Unfortunately, many of this influx of developers seem to be coming to the party with the same outlook I had when I started off in F2P years ago. Perhaps it’s no surprise then that implosions and botched/canned F2P games seem to be commonplace across all platforms at the moment.
Arrogance and the price of failure
The two most common mistakes you see from traditional AAA devs who move in to F2P are a belief that they just need make an awesome game (and users will just basically donate their money through sheer goodwill and engagement) and that they’re still “game developers”.
The first point is unfortunately not true. Most people don’t like handing over money and most users would pirate your game if they could, particularly on PC where the piracy rate for some franchises has been reported to exceed 80-90%. Users need an incentive to monetise, so if you focus on making an awesome game and treat monetisation as an afterthought, then the chances are the critics and players will love you, but the financial director and studio bosses won’t. The problem is you can’t make or sustain a game without those folks…
As to the second point, you’re no longer in fire and forget mode. The game will probably go on for the next 5+ years (if you do a half decent job) and your job will be one of providing a 24/7 service and content which can engage players over months and years. That’s a whole new set of challenges.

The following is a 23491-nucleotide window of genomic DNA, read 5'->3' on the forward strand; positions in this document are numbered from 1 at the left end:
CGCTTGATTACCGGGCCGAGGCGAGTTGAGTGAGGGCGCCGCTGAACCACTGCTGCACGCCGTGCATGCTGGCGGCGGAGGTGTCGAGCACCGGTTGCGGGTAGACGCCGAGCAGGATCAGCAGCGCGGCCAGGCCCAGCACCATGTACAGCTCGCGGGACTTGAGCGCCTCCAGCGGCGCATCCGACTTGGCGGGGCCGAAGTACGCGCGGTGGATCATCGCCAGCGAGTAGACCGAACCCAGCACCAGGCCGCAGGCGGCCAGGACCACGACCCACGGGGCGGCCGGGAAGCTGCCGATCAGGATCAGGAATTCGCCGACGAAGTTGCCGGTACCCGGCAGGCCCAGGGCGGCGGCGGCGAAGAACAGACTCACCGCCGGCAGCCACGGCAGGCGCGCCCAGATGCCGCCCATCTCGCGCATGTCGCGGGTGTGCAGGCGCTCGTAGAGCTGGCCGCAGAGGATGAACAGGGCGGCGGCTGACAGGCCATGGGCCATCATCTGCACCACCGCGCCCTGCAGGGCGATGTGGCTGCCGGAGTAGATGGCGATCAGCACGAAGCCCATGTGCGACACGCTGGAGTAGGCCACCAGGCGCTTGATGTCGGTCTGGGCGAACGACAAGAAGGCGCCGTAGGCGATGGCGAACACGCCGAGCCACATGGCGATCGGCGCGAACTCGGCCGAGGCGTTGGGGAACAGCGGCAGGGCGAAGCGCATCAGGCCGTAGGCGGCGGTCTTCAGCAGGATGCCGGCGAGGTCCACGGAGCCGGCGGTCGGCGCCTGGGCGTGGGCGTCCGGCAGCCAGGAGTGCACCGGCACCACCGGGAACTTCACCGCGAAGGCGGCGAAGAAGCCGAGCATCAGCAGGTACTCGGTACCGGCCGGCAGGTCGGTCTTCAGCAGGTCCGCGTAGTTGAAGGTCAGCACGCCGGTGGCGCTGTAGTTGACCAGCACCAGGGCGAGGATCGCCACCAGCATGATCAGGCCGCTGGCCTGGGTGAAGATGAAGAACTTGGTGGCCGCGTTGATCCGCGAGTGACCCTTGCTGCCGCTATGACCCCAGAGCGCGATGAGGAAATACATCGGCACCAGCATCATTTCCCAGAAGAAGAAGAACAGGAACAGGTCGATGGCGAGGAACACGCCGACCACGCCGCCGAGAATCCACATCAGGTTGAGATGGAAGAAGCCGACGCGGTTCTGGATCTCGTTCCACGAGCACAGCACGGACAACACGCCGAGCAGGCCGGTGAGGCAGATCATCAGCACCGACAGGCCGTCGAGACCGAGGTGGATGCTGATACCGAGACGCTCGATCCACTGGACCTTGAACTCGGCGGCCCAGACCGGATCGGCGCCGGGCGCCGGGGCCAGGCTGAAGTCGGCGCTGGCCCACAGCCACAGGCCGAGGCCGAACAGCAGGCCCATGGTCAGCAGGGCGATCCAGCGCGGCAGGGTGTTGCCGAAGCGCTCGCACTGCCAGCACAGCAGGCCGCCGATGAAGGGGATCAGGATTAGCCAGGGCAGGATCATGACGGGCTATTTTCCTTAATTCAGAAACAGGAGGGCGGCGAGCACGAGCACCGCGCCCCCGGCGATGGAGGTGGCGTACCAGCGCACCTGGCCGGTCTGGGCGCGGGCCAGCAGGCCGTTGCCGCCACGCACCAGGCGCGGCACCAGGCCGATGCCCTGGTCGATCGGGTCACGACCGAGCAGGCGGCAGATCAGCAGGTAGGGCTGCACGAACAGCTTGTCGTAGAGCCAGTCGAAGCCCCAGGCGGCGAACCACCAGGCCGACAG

For Producers and Studios coming to F2P for the first time, here are some of the fun realisations I’ve come to over the past few years.
- Perhaps the most interesting thing I’ve come to realise over the past few years is that users are not price sensitive. I just want you to dwell on that for a second… Users are not put off by a price which in some instances will exceed the cost of a regular retail game. Most users are in fact, proposition sensitive. If the perceived value of an offering is strong enough then they will gladly hand over multiple times the amount it would cost to buy a “full game” at retail. In fact, it’s not unheard of for users to spend upwards of four figures to get rare and powerful items. Though whether you feel morally comfortable charging your users that much for in-game loot is another matter altogether…